Definition of modulation in English:

modulation

noun

mass noun
  • 1The exertion of a modifying or controlling influence on something.

    ‘endorphins in the body are responsible for the modulation of pain sensation’
    • ‘Modulation in herbal medicine means to counteract the effects of stress and bring a process back to normal levels.’
    • ‘Possible therapeutic utilities could include modulation of gastrointestinal motility and treatment of impotence.’
    • ‘They can elicit some of their benefits via these mechanisms by altered cholesterol transport, modulation of cellular proliferation, or induced apoptosis in specific tissues.’
    • ‘The small decline in the percentage of cells staining positive for the B cell antigen suggests there may be some modulation of the developing immune system of the foals.’
    • ‘He addresses the role of probiotics in the modulation of the immune system in man and in animals.’
    • ‘He is very sensitive to the modulations of belief and theology underlying these manifestations of providential meaning.’
    • ‘They may even play a role in the modulation of mood.’
    • ‘Because this reduces melatonin, it produces modulation of cancer, cardiac, reproductive, and neurological health effects and mortality rate in global human populations.’
    • ‘The active component thought to provide much of the pain modulation and cognitive effects of marijuana is called THC.’
    • ‘Through this modulation of ovulation timing in a social group of women, cycles may synchronize, desynchronize, or stabilize.’
  • 2Variation in the strength, tone, or pitch of one's voice.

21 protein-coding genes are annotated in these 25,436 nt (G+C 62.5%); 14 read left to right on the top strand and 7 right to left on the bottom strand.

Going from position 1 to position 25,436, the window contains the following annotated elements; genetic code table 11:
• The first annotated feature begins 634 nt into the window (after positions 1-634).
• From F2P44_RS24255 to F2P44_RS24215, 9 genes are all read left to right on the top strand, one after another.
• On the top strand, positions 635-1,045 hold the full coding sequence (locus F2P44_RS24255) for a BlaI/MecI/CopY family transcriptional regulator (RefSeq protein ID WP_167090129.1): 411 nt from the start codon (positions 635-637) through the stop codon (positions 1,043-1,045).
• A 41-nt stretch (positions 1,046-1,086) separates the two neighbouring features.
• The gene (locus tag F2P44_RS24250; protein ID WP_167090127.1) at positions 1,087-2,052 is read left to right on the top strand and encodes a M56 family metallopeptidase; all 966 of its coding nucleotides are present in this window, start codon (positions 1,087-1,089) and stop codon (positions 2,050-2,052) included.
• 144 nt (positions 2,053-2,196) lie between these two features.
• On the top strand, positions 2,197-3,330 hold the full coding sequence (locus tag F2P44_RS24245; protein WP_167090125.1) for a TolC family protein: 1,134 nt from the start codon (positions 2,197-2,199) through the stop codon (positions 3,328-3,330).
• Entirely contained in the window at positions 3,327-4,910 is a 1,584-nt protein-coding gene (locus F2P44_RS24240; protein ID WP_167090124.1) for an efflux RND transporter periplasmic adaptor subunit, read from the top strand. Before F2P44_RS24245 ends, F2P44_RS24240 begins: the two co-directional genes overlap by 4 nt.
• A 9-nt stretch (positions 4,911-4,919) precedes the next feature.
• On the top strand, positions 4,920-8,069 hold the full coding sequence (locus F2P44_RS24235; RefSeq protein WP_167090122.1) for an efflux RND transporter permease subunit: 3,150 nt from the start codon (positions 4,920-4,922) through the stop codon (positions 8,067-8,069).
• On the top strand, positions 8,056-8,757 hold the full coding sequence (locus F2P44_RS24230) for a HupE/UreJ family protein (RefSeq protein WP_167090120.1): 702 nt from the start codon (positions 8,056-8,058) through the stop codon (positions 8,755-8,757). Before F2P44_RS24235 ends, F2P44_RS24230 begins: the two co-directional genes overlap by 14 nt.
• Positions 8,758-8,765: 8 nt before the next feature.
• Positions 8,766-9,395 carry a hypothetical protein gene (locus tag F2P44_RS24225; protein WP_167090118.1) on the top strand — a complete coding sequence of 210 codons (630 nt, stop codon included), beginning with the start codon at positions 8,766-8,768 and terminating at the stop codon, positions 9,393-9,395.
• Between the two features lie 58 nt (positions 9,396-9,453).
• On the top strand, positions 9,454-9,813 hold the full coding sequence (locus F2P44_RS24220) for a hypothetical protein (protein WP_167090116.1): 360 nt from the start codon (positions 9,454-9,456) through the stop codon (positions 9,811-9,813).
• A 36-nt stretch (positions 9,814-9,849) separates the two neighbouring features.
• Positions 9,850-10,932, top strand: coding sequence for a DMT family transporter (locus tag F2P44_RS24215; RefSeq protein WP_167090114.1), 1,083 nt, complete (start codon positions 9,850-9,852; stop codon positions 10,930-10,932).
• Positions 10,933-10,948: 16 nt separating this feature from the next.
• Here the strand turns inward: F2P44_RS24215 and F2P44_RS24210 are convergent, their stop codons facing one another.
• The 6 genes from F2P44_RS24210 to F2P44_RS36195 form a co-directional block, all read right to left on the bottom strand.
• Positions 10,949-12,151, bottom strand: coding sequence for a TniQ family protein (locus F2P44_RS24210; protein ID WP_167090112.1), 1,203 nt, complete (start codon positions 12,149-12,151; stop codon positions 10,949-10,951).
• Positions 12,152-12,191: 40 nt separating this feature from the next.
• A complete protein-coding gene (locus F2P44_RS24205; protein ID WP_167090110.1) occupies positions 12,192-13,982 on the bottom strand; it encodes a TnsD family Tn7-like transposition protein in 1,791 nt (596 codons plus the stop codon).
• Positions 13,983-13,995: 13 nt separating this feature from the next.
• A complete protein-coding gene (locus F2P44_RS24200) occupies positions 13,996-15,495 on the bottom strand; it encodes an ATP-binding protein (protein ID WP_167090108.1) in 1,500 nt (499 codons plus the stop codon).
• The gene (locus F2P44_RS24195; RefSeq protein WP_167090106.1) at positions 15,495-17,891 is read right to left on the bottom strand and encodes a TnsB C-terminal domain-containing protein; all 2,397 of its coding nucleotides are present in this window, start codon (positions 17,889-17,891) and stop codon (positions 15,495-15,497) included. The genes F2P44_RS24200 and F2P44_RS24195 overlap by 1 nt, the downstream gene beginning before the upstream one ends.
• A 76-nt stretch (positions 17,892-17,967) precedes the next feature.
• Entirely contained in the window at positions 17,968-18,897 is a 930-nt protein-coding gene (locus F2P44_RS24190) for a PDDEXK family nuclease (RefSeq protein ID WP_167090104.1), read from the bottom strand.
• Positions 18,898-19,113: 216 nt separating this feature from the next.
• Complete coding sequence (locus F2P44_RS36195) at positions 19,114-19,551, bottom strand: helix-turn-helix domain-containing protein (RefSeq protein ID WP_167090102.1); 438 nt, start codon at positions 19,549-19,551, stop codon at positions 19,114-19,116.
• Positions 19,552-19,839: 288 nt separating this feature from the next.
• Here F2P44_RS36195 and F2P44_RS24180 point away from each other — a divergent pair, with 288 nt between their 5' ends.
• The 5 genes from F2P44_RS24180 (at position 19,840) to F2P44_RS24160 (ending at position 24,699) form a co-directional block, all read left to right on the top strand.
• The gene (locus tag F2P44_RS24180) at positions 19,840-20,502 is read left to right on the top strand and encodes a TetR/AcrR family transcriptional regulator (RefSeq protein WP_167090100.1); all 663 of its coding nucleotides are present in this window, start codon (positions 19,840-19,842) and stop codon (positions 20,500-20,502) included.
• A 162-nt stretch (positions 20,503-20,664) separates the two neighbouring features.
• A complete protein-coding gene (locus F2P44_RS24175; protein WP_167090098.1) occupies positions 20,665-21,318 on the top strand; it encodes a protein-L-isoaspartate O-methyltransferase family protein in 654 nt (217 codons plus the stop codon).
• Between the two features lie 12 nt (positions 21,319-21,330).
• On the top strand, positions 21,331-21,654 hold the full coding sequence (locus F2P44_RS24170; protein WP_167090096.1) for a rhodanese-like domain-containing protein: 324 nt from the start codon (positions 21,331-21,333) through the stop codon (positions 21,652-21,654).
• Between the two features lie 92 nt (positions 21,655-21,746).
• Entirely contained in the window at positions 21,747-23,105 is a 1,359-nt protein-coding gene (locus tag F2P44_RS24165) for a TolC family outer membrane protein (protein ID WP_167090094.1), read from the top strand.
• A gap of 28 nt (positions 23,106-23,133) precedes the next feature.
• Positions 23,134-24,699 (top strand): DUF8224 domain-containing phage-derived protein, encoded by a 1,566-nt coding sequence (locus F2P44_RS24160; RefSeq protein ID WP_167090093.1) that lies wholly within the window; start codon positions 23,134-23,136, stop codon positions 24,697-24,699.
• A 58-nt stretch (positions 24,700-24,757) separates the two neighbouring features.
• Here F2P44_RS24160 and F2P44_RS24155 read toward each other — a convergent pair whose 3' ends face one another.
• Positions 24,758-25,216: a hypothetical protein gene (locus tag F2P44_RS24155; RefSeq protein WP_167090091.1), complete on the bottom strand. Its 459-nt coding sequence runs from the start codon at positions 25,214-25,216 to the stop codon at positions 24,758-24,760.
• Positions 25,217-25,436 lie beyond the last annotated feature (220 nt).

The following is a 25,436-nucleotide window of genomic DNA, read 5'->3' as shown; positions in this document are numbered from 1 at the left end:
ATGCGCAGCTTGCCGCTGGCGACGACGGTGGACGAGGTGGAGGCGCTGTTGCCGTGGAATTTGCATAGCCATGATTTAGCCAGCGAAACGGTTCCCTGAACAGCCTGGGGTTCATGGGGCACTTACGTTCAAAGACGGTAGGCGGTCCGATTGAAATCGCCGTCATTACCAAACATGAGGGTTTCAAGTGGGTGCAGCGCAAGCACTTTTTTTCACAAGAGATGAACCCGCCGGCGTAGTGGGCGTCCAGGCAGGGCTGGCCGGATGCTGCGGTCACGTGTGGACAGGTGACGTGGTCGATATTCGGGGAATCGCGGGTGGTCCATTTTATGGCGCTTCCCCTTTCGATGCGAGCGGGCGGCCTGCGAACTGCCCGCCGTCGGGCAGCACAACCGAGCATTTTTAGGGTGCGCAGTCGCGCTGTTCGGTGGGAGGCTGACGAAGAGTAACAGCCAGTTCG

‘excellent voice modulation’
    • ‘The swooping vocal modulations suggest North Africa, while a violin hints at East European klezmer.’
    • ‘You should practice at least two scripts each day with proper diction, pronunciation, and modulation.’
    • ‘It is one name in three inflections, a polyphonic unity of three modulations of voice.’
    • ‘She has all the timing, modulations, implications, and vocal range in the world, and then that extra something I can only call soul.’
    • ‘He is able to assay the tricky transition from youthful to mature Hughes with body language and vocal modulation.’
    • ‘You need some control over your throat to produce variation and modulation in your voice as and when necessary.’
    • ‘Voice modulation alone can sometimes drive home a point better than a power point presentation can do.’
    • ‘His voice modulation is simply superb.’
    • ‘Her voice modulation is of the highest caliber, very melodious, full of harmonious unity and solid stamina.’
    • ‘These individuals usually have normal pitch modulation in their speaking voices but are unable to carry a tune or distinguish much change when a series of pitches is presented.’
    1. 2.1 Alteration of the amplitude or frequency of an electromagnetic wave or other oscillation in accordance with the variations of a second signal.
      ‘modulation of the ray amplitude will result in sound being heard’
      ‘researchers observed the modulation of electrical conductance’
      • ‘The modulation indicates a competing type of order that can also coexist with superconductivity.’
      • ‘Not all theoretical models require the simultaneous presence of magnetic and charge-density modulations.’
      • ‘One of the emerging branches of research focused on the galactic and solar origins of cosmic rays and the modulation of their flux by the interplanetary magnetic field.’
      • ‘The background noise should be homogeneous, while the dark matter signal should show the annual modulation.’